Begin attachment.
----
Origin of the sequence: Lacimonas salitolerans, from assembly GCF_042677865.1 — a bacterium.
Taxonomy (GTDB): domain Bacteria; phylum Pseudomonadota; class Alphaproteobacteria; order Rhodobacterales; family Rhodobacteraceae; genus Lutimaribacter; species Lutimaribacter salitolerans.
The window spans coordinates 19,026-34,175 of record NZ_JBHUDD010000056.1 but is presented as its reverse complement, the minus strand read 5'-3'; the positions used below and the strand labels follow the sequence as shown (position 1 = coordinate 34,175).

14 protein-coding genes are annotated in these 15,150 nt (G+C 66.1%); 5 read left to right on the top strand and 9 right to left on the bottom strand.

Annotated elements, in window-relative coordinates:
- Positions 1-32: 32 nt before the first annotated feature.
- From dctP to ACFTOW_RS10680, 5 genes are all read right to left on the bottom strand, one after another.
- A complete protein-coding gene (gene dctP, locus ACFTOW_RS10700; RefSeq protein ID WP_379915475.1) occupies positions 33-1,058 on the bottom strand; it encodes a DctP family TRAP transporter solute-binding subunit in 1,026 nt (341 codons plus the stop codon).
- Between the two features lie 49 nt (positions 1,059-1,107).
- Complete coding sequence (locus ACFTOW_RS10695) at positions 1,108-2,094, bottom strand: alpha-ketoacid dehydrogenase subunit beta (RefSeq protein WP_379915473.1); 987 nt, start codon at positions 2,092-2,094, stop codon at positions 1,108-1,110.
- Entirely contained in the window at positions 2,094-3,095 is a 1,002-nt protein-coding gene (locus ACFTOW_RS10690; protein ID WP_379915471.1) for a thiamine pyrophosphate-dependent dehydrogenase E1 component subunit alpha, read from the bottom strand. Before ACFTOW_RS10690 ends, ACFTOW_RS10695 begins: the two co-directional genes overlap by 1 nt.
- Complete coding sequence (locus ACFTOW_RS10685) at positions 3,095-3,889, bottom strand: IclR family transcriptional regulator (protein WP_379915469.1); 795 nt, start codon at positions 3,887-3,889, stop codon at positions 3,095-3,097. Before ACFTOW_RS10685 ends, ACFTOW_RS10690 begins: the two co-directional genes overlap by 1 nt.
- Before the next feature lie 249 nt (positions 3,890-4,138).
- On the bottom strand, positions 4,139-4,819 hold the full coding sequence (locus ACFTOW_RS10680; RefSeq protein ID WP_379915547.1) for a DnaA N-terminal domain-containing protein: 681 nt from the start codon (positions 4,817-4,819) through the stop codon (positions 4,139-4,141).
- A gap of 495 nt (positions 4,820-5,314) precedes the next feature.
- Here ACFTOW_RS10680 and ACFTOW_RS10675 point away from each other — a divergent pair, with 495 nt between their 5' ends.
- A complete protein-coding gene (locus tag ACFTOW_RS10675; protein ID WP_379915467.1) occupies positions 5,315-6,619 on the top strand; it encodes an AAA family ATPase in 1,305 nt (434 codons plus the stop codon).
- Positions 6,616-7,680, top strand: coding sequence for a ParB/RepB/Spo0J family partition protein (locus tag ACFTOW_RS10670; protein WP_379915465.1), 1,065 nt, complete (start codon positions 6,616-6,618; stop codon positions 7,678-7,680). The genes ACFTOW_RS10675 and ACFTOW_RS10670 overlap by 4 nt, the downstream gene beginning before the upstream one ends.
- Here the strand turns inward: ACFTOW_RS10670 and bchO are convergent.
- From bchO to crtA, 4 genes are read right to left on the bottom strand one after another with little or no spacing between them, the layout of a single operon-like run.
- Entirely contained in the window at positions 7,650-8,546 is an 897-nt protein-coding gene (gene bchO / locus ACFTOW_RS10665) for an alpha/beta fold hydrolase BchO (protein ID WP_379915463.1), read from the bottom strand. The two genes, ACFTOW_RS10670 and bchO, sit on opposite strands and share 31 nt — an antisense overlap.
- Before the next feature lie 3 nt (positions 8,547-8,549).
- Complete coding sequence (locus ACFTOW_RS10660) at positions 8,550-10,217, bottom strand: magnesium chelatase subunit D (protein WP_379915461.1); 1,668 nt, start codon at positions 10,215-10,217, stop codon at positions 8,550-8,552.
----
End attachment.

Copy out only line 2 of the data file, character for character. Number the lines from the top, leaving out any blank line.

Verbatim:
Taxonomy (GTDB): domain Bacteria; phylum Pseudomonadota; class Alphaproteobacteria; order Rhodobacterales; family Rhodobacteraceae; genus Lutimaribacter; species Lutimaribacter salitolerans.